Planning Tips & Advice

Health Facility Planning Update         February 2019.

Ambulance ‘Ramping’ at Emergency Departments            

There are a number of issues that will lead to Ambulance Ramping at Hospitals and they are not particularly related to the number of Treatment cubicles within the Emergency Department:

  • Inattentive programming of patient discharge – pretty much leads the way on this one and it is a Management issue and generally demonstrates a lack of control over clinicians who need to be held accountable for maintaining efficient and timely Discharge of patients from their Hospital ward.
  • The management policy for Ambulance pick-up and delivery for a given Geographical Area needs to be developed so that Hospitals with 24-hour Medical cover can assist in the management of Emergency patients. These policies must share the load with respect the category of care determined by the Ambulance Service, so that not all patients will be delivered to the one Hospital. To obtain best effect with this model it will be ideal if Medical and Nursing staff are rotated between sites on a regular basis to ensure there are suitably trained and experienced staff available to deal with emergencies.
  • Staffing profiles for Emergency Departments need to be developed that reflect the nature of injuries and accidents that regularly occur within the local District or population. A number of options have been trailed and are seen to be successful in aiding the throughput of busy Emergency Departments including:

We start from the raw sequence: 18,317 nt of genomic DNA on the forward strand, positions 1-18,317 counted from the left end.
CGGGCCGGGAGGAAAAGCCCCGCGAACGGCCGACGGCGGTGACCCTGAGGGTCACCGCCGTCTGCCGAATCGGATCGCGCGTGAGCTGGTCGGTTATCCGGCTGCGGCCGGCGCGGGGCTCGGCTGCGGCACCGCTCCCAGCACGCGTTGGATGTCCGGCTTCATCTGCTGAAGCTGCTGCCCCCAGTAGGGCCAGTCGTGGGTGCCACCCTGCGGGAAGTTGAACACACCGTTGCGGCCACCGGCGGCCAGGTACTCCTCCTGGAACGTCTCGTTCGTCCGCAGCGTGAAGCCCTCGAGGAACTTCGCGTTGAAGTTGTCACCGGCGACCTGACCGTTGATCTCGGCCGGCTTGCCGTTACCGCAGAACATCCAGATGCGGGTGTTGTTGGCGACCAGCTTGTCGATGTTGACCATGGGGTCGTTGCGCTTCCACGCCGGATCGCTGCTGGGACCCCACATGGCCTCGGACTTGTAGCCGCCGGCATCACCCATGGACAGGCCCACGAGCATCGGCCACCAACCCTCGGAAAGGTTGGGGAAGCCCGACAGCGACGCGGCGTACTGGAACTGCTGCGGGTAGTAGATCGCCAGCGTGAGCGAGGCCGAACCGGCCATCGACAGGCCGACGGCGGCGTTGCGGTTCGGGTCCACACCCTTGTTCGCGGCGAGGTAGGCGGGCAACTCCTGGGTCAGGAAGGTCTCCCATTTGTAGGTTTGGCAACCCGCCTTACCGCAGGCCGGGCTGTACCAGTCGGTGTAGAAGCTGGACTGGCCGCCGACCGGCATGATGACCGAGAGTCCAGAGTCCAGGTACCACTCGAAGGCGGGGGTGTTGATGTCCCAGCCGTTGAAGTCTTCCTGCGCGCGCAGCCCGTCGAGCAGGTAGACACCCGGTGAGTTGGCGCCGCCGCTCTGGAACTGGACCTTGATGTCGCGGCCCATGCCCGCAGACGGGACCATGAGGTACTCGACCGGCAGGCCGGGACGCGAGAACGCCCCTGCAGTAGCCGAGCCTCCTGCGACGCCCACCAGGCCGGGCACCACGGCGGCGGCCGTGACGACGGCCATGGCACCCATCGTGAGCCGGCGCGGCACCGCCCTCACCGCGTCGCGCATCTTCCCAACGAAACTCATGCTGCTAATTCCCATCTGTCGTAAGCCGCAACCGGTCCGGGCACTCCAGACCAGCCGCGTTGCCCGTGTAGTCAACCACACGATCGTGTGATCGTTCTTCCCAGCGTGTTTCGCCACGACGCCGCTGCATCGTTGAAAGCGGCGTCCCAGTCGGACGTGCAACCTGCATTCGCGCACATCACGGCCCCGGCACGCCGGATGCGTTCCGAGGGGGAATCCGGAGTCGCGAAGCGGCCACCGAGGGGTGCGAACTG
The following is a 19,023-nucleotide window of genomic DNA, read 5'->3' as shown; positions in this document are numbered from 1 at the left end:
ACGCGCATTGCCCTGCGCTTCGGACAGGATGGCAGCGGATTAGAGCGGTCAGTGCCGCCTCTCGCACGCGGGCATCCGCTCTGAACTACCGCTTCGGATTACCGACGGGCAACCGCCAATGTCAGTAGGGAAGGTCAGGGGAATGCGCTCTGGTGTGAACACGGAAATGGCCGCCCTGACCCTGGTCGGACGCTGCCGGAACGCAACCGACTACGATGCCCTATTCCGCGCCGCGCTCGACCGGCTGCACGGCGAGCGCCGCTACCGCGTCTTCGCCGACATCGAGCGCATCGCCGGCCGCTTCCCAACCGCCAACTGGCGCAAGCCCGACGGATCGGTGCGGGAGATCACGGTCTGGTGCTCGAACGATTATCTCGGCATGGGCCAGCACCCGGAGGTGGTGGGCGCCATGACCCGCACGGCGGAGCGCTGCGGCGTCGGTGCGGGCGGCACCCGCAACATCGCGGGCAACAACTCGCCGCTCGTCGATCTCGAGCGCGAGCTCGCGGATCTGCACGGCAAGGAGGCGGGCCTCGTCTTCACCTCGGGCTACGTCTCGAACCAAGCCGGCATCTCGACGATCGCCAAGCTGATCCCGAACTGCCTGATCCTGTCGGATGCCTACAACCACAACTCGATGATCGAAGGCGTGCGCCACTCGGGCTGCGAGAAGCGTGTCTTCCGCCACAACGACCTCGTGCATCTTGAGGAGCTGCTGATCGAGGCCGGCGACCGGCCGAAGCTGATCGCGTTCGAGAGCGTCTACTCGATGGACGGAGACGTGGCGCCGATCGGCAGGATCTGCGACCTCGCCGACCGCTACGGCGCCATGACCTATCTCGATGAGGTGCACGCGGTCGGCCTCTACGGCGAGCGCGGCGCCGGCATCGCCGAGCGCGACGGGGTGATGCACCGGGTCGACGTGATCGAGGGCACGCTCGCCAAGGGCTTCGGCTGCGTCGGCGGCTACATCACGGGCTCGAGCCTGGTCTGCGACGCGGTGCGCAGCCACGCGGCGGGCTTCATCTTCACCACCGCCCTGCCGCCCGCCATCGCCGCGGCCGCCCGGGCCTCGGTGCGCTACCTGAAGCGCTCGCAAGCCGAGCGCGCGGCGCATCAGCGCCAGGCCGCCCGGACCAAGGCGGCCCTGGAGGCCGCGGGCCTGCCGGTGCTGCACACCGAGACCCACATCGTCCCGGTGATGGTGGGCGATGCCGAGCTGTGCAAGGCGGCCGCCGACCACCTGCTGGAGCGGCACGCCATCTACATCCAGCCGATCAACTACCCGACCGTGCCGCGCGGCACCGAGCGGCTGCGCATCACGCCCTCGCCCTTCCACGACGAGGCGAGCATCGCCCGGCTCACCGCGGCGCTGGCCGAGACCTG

• Allied Health personnel – Physiotherapists, Occupational Therapists, Dietitian, Podiatrist, etc.
    • Community Support Personnel – Psychologist, Social Workers, Mental Health Counsellors, Community Nurses, etc.
    • Nurse Practitioners,
    • General Practitioners.

Often these types of support can be provided using standard Examination/Treatment spaces or in standard Interview rooms, but occasionally can require more robust or purpose designed spaces to ensure staff safety.

  • The discharge process will be greatly enhanced by the establishment of a Transit Lounge that is capable of accommodating patients from an inpatient ward who have been discharged by their Doctor. This area should be staffed 24 hours with a senior nurse in charge and it should always be fully occupied and should include a number of bed-bays and a mixture of reclining lounge chairs and stable, height adjustable armchairs where patients can wait for suitable transport to be arranged to take them to their residential accommodation.